"All is not Skittles and Beer in the Land of the Cherry Blossom:" Women Travel Writers and American Imperial Influence in Meiji Japan, 1890-1910

Files

dunn_thesis.pdf

Citation

Dunn, Alexandra, “"All is not Skittles and Beer in the Land of the Cherry Blossom:" Women Travel Writers and American Imperial Influence in Meiji Japan, 1890-1910,” Scholar@Simmons, accessed December 4, 2020, https://beatleyweb.simmons.edu/scholar/items/show/139.

Title

"All is not Skittles and Beer in the Land of the Cherry Blossom:" Women Travel Writers and American Imperial Influence in Meiji Japan, 1890-1910

Creator

Dunn, Alexandra

Date

2018

Description

The scholarly narrative concerned with women travel writers is a broad and diverse field, yet there is little research into non-missionary American women who traveled to Japan post its opening in 1854. Scholars have instead focused upon the male writers or the female British writers like Isabella Bird. However, as my sources attest, there is a distinct difference between American and British writers as the American women I studied carried the idea of American exceptionalism throughout their works. This thesis will argue that, despite what some of these women may have intended, they viewed Japan through the lens of American imperialism. By treating Japan as an exotic tourist location, they maintained the subordinate position of a rapidly Westernizing Japan while also establishing themselves as voices of authority in the United States. This thesis will further argue that these women used Japan’s subordinate position to elevate their own gendered positions to become authorities on Japan and its status in the “civilized” world. Through the use of published works such as diaries, culture studies, guidebooks, and travel narratives, I will show the complexity of engagement that these women had with Japan and the Japanese.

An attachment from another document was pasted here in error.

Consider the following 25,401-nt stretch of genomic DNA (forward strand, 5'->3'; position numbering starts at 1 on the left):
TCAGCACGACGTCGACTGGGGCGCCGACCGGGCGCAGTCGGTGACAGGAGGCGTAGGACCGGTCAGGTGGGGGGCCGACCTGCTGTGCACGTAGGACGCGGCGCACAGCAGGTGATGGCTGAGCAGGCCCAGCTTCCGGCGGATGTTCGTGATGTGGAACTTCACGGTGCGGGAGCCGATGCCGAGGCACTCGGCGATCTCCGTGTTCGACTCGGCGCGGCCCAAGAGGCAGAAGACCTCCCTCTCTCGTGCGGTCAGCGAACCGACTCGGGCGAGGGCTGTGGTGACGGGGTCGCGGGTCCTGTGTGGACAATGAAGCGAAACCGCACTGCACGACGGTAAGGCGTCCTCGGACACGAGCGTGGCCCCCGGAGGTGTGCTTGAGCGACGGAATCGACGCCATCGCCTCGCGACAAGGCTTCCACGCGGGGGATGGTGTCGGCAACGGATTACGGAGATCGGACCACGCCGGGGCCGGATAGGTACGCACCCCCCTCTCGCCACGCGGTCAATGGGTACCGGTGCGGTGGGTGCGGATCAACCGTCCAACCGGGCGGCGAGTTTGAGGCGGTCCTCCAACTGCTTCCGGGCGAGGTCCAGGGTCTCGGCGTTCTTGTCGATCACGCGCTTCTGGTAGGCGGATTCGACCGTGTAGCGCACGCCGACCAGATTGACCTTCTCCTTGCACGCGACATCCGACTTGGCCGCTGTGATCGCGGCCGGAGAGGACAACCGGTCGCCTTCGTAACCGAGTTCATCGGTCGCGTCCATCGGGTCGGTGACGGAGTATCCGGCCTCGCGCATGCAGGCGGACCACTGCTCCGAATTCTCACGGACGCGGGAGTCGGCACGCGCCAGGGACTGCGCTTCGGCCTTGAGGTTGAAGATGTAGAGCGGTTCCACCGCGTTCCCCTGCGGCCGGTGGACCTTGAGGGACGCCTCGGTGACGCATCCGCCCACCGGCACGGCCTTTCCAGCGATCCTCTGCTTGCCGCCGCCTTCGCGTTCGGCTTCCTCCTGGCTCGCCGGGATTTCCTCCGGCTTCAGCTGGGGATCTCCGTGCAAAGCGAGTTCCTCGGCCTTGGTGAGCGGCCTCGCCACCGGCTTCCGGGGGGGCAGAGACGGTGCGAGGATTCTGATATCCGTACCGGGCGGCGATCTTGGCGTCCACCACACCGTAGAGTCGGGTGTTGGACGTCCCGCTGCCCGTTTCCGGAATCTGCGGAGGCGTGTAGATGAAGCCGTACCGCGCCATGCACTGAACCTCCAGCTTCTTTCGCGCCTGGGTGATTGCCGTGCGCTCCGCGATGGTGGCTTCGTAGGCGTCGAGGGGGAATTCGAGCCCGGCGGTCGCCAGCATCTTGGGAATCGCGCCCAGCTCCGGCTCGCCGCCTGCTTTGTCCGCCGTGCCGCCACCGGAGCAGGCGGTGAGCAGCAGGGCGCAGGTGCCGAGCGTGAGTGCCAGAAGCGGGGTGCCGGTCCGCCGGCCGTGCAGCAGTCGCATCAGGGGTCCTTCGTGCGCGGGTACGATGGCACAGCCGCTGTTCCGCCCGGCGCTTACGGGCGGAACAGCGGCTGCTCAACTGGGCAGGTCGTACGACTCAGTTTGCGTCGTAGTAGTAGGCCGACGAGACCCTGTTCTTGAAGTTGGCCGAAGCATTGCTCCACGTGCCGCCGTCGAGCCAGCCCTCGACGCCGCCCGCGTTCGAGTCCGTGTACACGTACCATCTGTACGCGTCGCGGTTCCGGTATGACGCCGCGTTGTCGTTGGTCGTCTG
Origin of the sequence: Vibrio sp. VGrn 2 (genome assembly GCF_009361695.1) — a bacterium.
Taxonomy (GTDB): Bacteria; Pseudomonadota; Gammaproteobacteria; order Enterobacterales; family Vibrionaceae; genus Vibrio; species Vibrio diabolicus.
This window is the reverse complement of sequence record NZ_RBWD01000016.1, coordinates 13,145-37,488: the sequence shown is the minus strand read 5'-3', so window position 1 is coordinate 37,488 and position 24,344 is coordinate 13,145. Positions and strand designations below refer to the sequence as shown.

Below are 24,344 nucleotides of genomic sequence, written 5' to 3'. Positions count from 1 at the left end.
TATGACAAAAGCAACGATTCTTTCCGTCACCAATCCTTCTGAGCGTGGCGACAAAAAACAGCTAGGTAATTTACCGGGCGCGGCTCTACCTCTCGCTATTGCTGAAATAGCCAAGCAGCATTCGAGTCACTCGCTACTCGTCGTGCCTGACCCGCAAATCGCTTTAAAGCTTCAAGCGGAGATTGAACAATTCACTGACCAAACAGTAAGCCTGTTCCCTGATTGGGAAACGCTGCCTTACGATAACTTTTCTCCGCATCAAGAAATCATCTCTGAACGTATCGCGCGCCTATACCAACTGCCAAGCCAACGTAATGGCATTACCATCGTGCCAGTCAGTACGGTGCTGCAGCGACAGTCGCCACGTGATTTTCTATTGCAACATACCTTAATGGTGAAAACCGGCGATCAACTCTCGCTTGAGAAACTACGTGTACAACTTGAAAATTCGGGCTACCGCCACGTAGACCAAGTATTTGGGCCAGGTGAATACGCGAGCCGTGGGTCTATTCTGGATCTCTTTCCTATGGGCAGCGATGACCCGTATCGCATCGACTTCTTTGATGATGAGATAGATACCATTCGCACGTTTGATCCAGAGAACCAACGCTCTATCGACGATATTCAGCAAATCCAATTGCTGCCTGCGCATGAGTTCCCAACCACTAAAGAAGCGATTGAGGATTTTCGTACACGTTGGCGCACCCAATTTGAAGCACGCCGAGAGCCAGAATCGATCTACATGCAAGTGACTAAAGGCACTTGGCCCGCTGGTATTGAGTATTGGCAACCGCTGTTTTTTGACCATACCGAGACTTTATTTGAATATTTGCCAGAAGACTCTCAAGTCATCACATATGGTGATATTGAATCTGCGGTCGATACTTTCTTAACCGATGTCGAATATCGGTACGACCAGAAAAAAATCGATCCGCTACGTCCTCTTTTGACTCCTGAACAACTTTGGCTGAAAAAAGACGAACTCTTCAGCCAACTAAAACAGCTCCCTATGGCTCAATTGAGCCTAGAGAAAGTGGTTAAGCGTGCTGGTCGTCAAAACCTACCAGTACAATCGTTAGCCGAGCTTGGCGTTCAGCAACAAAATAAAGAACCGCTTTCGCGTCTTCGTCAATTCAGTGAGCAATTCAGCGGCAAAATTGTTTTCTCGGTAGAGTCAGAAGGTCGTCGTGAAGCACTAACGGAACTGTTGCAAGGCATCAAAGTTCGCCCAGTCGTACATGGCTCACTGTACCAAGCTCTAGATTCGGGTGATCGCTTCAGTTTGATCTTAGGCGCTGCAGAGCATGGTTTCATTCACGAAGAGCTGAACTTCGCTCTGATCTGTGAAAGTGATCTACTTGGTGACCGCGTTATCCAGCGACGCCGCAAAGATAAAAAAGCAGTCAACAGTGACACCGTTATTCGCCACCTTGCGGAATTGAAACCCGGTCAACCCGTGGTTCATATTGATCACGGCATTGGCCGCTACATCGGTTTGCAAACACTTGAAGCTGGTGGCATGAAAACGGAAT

Publisher

Simmons College (Boston, Mass.)

Format

1 PDF (80 Pages)

Language

English

Type

Masters Theses

Collection